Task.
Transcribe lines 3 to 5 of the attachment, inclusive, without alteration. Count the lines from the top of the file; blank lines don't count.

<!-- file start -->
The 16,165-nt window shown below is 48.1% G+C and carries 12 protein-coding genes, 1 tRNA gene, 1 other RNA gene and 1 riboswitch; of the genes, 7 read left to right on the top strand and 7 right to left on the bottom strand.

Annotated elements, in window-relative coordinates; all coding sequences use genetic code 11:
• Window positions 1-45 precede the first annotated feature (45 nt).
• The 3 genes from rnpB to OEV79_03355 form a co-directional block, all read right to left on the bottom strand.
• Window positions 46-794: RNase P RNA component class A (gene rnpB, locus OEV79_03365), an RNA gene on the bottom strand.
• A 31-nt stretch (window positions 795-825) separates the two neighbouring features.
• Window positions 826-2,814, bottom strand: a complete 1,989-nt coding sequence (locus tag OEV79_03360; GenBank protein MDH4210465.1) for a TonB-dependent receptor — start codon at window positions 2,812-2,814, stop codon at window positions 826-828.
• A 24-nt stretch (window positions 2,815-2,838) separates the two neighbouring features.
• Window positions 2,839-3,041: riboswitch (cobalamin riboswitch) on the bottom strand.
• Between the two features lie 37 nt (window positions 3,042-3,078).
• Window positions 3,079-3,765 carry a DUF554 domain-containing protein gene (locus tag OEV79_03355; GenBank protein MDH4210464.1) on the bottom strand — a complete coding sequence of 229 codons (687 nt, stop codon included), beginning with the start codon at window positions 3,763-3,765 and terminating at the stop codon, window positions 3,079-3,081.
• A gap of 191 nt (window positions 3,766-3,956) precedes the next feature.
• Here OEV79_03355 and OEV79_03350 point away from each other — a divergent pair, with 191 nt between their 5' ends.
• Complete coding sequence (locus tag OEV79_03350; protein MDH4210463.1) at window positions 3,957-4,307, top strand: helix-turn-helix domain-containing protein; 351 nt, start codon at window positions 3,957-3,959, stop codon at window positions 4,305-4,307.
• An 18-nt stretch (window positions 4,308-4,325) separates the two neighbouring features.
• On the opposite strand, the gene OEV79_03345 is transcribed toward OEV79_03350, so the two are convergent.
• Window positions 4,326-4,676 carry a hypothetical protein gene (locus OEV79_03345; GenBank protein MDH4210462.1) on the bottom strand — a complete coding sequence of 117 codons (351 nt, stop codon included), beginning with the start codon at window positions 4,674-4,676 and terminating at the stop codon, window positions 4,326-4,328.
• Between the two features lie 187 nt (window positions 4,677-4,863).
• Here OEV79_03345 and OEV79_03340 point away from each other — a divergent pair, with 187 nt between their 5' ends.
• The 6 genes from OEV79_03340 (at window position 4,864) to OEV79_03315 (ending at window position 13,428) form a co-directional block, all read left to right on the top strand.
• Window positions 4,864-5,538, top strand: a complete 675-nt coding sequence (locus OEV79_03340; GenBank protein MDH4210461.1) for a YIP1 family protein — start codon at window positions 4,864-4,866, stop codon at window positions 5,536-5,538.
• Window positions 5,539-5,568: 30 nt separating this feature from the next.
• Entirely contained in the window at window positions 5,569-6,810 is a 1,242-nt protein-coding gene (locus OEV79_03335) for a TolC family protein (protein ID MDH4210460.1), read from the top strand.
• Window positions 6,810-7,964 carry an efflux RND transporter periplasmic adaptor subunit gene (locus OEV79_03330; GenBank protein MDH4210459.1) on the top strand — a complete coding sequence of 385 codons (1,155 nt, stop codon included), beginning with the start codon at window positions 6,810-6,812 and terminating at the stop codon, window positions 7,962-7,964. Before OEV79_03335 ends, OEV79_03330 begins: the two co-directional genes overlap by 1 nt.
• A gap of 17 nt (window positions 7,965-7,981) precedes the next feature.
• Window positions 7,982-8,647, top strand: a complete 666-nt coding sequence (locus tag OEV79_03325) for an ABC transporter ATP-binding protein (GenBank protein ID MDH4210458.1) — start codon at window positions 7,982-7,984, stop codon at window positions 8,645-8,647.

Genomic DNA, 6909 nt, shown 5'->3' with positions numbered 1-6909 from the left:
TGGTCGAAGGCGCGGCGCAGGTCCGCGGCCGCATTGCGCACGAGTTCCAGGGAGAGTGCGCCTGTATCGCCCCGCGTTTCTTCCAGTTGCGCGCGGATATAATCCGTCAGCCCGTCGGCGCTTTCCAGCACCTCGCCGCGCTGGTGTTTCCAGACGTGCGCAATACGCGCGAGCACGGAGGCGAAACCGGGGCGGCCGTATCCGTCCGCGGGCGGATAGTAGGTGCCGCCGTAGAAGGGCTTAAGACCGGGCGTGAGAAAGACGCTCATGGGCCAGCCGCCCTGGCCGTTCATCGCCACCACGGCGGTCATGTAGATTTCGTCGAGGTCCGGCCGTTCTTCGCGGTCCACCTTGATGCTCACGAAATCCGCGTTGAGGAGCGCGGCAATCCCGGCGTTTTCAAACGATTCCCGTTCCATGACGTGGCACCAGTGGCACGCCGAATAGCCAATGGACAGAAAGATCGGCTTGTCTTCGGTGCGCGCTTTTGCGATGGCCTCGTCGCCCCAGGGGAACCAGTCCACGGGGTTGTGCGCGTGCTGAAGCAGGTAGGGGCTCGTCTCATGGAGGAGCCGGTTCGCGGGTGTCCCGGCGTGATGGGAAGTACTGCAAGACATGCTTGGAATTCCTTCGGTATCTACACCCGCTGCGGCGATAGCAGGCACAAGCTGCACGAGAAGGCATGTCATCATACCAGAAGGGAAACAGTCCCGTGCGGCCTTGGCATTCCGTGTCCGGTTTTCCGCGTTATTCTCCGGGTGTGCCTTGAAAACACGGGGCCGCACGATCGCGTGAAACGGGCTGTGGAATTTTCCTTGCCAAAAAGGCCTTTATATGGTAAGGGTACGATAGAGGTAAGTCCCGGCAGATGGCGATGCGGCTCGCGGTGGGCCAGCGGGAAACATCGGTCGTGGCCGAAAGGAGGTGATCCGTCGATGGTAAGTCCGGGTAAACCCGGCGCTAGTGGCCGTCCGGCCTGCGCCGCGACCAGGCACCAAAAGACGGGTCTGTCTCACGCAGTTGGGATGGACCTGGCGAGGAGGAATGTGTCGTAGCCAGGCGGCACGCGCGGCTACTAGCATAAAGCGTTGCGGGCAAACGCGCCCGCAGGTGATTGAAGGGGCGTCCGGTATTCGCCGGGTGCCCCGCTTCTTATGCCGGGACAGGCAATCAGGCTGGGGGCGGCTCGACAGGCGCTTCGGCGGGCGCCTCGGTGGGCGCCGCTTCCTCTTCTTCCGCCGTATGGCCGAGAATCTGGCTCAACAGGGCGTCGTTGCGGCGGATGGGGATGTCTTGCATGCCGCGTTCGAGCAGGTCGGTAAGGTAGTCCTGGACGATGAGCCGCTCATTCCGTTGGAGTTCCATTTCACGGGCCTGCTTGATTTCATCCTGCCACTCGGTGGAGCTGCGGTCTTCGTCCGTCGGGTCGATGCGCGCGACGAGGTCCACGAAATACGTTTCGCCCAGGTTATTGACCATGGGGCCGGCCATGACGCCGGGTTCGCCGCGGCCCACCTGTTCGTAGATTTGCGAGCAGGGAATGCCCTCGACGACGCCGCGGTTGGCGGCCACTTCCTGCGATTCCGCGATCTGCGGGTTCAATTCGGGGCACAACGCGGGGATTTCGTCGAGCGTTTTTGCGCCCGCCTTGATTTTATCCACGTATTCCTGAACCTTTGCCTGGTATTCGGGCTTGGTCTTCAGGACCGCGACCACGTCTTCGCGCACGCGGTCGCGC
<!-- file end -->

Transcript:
• Window positions 1-45 precede the first annotated feature (45 nt).
• The 3 genes from rnpB to OEV79_03355 form a co-directional block, all read right to left on the bottom strand.
• Window positions 46-794: RNase P RNA component class A (gene rnpB, locus OEV79_03365), an RNA gene on the bottom strand.